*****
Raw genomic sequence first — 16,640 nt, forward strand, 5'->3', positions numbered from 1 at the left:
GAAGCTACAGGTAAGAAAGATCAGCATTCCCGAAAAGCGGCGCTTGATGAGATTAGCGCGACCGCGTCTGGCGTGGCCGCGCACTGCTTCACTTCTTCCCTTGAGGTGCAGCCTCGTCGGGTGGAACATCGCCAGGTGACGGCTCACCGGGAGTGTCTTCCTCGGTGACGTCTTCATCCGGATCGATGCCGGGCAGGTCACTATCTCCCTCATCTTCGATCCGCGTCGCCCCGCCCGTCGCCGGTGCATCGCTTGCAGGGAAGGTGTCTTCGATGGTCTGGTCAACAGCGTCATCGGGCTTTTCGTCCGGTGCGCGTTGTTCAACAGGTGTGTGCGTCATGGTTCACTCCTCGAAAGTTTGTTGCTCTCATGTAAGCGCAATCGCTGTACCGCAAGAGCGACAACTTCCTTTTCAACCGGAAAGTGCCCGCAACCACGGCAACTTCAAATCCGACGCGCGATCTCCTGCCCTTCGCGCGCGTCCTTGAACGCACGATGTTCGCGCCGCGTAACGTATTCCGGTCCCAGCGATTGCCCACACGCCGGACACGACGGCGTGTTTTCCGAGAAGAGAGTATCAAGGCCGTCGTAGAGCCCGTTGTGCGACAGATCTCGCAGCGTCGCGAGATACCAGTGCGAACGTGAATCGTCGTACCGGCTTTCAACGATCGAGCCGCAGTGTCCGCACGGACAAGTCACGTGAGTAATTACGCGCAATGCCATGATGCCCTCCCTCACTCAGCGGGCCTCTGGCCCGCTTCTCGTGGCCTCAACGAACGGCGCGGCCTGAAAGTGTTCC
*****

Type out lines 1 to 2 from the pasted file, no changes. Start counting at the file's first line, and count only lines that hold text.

Raw genomic sequence first — 16,640 nt, forward strand, 5'->3', positions numbered from 1 at the left:
GAAGCTACAGGTAAGAAAGATCAGCATTCCCGAAAAGCGGCGCTTGATGAGATTAGCGCGACCGCGTCTGGCGTGGCCGCGCACTGCTTCACTTCTTCCCTTGAGGTGCAGCCTCGTCGGGTGGAACATCGCCAGGTGACGGCTCACCGGGAGTGTCTTCCTCGGTGACGTCTTCATCCGGATCGATGCCGGGCAGGTCACTATCTCCCTCATCTTCGATCCGCGTCGCCCCGCCCGTCGCCGGTGCATCGCTTGCAGGGAAGGTGTCTTCGATGGTCTGGTCAACAGCGTCATCGGGCTTTTCGTCCGGTGCGCGTTGTTCAACAGGTGTGTGCGTCATGGTTCACTCCTCGAAAGTTTGTTGCTCTCATGTAAGCGCAATCGCTGTACCGCAAGAGCGACAACTTCCTTTTCAACCGGAAAGTGCCCGCAACCACGGCAACTTCAAATCCGACGCGCGATCTCCTGCCCTTCGCGCGCGTCCTTGAACGCACGATGTTCGCGCCGCGTAACGTATTCCGGTCCCAGCGATTGCCCACACGCCGGACACGACGGCGTGTTTTCCGAGAAGAGAGTATCAAGGCCGTCGTAGAGCCCGTTGTGCGACAGATCTCGCAGCGTCGCGAGATACCAGTGCGAACGTGAATCGTCGTACCGGCTTTCAACGATCGAGCCGCAGTGTCCGCACGGACAAGTCACGTGAGTAATTACGCGCAATGCCATGATGCCCTCCCTCACTCAGCGGGCCTCTGGCCCGCTTCTCGTGGCCTCAACGAACGGCGCGGCCTGAAAGTGTTCC